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Archive for the ‘JSF’ Category

Testing JSF

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It’s been a while since I’ve blogged last (ok, it’s been a year), but I recently came across a question that I have a little insight into, and I thought I’d tackle it briefly.

The question was simple:  “How do I test my JSF application?”

I’ve used two different test frameworks to do so, and besides being two of the most popular, they also offer a good example of the two different patterns used for Web testing.  The two programs are HTMLUnit and Selenium.  (Please note, there are certainly others –  FacesTester, and JSFUnit (which actually uses/extends HTMLUnit),  to name just two – but I’m going to stick to the two that I’ve used.)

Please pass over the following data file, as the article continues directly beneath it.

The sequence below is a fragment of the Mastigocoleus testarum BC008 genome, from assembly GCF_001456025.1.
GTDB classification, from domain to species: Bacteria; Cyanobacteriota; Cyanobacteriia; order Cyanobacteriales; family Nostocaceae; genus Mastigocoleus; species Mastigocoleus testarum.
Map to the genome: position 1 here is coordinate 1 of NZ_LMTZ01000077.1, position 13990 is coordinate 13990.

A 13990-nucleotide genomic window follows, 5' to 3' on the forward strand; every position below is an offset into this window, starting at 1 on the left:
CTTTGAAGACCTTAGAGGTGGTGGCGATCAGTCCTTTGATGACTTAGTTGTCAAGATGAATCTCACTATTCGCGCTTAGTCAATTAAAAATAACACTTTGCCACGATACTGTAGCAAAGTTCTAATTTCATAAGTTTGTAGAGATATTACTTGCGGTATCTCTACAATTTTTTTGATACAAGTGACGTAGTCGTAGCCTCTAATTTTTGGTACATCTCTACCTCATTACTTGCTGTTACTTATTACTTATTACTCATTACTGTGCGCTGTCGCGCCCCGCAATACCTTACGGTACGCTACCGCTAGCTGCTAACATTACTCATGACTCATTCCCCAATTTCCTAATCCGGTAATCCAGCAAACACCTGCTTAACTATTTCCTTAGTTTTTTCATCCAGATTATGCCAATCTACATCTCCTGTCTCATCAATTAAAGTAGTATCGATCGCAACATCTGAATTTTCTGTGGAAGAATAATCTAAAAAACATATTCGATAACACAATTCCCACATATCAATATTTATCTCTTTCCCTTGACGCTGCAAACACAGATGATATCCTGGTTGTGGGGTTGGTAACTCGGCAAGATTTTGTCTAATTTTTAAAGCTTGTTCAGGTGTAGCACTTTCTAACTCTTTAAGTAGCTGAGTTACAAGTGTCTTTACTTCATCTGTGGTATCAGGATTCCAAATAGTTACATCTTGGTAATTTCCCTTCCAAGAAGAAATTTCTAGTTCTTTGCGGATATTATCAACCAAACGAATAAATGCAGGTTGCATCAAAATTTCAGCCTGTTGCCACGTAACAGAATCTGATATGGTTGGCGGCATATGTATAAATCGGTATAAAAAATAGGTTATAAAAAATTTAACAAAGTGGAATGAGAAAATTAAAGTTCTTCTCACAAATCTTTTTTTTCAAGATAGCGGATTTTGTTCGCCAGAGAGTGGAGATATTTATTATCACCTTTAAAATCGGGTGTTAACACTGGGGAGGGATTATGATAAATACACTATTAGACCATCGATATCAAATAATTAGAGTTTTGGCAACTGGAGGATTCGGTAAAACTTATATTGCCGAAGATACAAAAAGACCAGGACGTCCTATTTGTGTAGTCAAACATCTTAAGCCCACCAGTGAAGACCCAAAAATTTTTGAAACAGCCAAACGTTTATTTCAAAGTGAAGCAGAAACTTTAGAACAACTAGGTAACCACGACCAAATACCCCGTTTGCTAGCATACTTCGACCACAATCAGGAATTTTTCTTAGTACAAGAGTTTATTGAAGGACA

HTMLUnit is a framework which uses browser simulation to test web pages – this means that no browser is launched, which also means that you can do things like test IE7 on Linux without a copy of Windows, as well as running testing in “headless mode”, meaning that you don’t even need a windowing system to be running (which is handy, and also very efficient for performance).  There are downsides to this, of course – for one, it’s possible that the simulation may not be perfect (though I’ve never found a case where it wasn’t).  The other disadvantage is that you can’t actually see what’s going on during testing, which can be awkward when figuring out why your test failed.    HTMLUnit supports emulating FF2, FF3, FF3.6, IE6, IE7, and IE8.